The truth: the reform of the voting system is not just the business of a few intellectuals, as the CAQ leader said

The Right Time: Voting System Reform Is Not Right affair of a few intellectuals, as the chief caquiste said

and Nicolas Brasseur MISE À DAY

Our Investigation Office specializes in the art of establishing the facts. Throughout the election campaign, our researchers present their findings to flush out the surprising, dubious or downright false statements of the candidates, and allow you to see more clearly.

THE STATEMENT

During the program Cinq chefs, une lection on Radio-Canada, outgoing Prime Minister François Legault spoke about a possible reform of the voting system in Quebec.

“There is no one fighting on the buses in Quebec to change the voting system. Currently, there are too many other priorities […] and so, in that sense, we decided to put that aside. We listened to the population, and that does not interest the population. Apart from a few intellectuals, Quebecers are not interested in changing the voting system,” he said on Sunday.

THE FACTS

< p>The Right Time: Voting System Reform Is Not Just About a few intellectuals as the CAQ leader said

It is wrong to claim that almost no one is in agreement with a reform of the voting system for the elections in Quebec. When questioned by journalists on Tuesday, Mr. Legault said he based his remarks on what he saw on the ground.

However, the latest data on the subject showed a marked interest from Quebecers. In 2019, a survey by the Léger firm commissioned by the New Democracy Movement (MDN) showed on the contrary that the majority of people were in agreement with a reform for a voting system proportional to votes.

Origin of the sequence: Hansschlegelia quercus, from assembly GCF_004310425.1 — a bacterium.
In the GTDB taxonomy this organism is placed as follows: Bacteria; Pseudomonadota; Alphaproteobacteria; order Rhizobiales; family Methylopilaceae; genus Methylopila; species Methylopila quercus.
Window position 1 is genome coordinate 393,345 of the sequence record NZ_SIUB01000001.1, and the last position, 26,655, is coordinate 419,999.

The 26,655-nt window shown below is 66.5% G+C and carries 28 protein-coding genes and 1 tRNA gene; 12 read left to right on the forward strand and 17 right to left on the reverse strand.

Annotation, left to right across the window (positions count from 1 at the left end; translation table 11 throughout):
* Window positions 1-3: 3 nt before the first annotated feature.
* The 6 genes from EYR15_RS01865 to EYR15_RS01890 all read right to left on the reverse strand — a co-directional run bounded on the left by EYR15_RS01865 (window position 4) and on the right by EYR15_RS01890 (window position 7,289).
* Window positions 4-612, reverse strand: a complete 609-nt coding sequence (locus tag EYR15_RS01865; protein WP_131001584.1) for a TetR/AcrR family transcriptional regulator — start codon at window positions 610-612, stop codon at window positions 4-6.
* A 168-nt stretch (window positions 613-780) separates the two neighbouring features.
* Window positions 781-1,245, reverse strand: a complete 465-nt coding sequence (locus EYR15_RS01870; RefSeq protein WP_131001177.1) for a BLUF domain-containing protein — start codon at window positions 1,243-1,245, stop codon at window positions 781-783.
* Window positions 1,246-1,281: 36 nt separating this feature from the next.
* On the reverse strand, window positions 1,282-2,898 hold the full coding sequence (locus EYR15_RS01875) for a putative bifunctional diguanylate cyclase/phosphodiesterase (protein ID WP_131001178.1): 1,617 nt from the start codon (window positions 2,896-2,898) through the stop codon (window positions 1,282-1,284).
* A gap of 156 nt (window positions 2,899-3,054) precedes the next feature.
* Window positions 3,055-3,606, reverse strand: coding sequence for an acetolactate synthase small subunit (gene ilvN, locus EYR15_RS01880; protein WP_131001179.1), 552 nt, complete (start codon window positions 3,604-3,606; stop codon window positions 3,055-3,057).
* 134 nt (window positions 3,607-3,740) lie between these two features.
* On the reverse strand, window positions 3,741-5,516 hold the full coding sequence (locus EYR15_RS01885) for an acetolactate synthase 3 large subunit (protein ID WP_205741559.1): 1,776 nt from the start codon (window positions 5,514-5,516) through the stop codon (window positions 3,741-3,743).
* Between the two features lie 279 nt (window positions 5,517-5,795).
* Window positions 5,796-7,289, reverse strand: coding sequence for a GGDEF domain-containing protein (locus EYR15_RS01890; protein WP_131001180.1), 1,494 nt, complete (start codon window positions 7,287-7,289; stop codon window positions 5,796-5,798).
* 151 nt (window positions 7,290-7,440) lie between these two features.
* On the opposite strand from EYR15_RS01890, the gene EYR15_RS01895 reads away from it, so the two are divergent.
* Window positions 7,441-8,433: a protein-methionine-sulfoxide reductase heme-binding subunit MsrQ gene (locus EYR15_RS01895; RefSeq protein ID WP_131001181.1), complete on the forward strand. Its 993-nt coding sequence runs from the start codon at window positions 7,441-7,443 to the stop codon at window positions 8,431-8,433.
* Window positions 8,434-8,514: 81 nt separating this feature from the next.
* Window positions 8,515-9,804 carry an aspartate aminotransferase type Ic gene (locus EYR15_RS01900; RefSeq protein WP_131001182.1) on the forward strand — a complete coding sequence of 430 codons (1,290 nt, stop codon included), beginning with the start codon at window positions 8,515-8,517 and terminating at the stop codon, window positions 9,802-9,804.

Some 69 % of the 2,506 survey respondents said they wanted François Legault's government to keep its word and reform the voting system. There are also 60% of Quebecers who claimed to see a problem with the gap between the percentage of seats obtained and the percentage of the vote.

Mr. Legault said Tuesday that with the pandemic, the priorities of Quebecers have changed and that a reform no longer interests them. He gives as an example of a priority “all the work that needs to be done in the health network”.

“I know that Jean-Pierre Charbonneau, [president of MDN ], but apart from Jean-Pierre Charbonneau, who cares?” asked Mr. Legault.

The proposed voting system is one that adds proportionality to the candidates sent to the National Assembly. There would therefore be 80 constituencies with one deputy for each, in addition to 45 deputies sent according to the party's overall vote percentage. The CAQ government introduced a bill to this effect, which was finally abandoned in 2021.

-with the collaboration of Marc-André Gagnon

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